GRAPEVINE, Texas (CBSDFW.COM) - Following the deadly shootings in El Paso and Dayton, Ohio, President Donald Trump and some Republicans, including Texas Senator John Cornyn, say they're willing to consider red flag laws to keep guns away from people who shouldn't have them.
Some conservatives say they're not convinced, something Sen. Cornyn acknowledged. "There is a concern about due process and about abuses, but we're interested trying to do whatever we can to save more lives."
In Grapevine Thursday, Senator Cornyn said lawmakers need to also consider making it easier for professionals to share information about potentially dangerous people before they act.
"The biggest challenge we have is we know there are ticking time bombs out there, but until somebody has committed an offense and had an encounter with law enforcement, there's no way to identify them unless you get information from teachers, counselors, parents, neighbors, and the like and there's a lot of obstacles about sharing that information that we need to look at," he said.
He also said lawmakers should consider updating federal laws against domestic terrorism.
During a news conference Wednesday, Governor Abbott said he's open to any idea.
Cornyn said they discussed at least one idea.
"I think the Governor is interested in what Texas can do to improve the compliance with the background check system. What that means of course is people are already legally disqualified from purchasing firearms to make sure they can't lie and buy because the background check system doesn't have their name as it should," Sen. Cornyn said.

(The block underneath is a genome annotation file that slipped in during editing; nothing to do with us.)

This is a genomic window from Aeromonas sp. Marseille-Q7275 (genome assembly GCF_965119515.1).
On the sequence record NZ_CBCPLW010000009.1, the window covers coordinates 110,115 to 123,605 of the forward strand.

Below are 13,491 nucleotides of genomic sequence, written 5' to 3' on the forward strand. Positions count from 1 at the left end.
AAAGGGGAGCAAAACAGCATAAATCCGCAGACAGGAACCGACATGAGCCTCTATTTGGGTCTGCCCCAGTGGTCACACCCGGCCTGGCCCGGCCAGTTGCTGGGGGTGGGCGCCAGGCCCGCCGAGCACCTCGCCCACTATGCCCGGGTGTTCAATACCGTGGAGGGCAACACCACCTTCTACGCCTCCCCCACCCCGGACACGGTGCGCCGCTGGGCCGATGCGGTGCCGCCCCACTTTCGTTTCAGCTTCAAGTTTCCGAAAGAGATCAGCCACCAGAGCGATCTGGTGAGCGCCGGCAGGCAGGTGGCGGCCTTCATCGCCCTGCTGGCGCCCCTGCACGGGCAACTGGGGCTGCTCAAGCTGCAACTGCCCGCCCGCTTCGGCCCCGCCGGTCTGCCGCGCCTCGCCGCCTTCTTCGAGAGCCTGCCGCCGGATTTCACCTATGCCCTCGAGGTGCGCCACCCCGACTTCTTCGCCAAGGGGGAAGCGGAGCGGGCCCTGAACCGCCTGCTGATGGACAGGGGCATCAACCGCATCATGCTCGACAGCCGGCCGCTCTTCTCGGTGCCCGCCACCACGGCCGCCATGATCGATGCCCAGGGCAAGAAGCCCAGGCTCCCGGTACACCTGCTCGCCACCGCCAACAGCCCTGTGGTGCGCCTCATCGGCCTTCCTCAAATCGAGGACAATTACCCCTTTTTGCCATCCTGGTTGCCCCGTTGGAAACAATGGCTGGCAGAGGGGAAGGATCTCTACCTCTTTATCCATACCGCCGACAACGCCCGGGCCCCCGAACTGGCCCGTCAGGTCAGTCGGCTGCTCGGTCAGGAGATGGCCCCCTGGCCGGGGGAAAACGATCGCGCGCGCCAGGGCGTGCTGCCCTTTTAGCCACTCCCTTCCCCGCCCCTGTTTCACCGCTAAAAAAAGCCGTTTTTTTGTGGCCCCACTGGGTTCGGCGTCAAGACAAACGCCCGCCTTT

The Governor announced Wednesday that he will hold a series of roundtable discussions with experts to consider ways to prevent mass shootings in Texas.
The roundtables would be similar to those he held last year following the deadly Santa Fe High School shooting.
This year, the legislature passed laws to improve school safety and mental health but not red flag laws.
One Democratic State Representative, Victoria Neave of Dallas, said she wants the Governor to call a special session instead of holding the roundtable discussions.
On Capitol Hill, Democrats, including Congressman Marc Veasey of Fort Worth, have pressed Senate Republicans to return from recess to act on their bills expanding background checks.
"We've passed a background check bill. It's sitting on Mitch McConnell's desk right now," said Rep. Veasey.
Sen. McConnell, the Senate Majority Leader, has said he asked some of his committee chairmen to come up with good ideas Senators can consider when they return after Labor Day.
Cornyn said it's important to find out more about the El Paso and Dayton shooters first.
"I don't think as much as I would love to get it done today, I think there's going to be a lot of information that's still going to be coming in from Dayton and from the investigations in El Paso that would help inform the decisions we make," said Cornyn.
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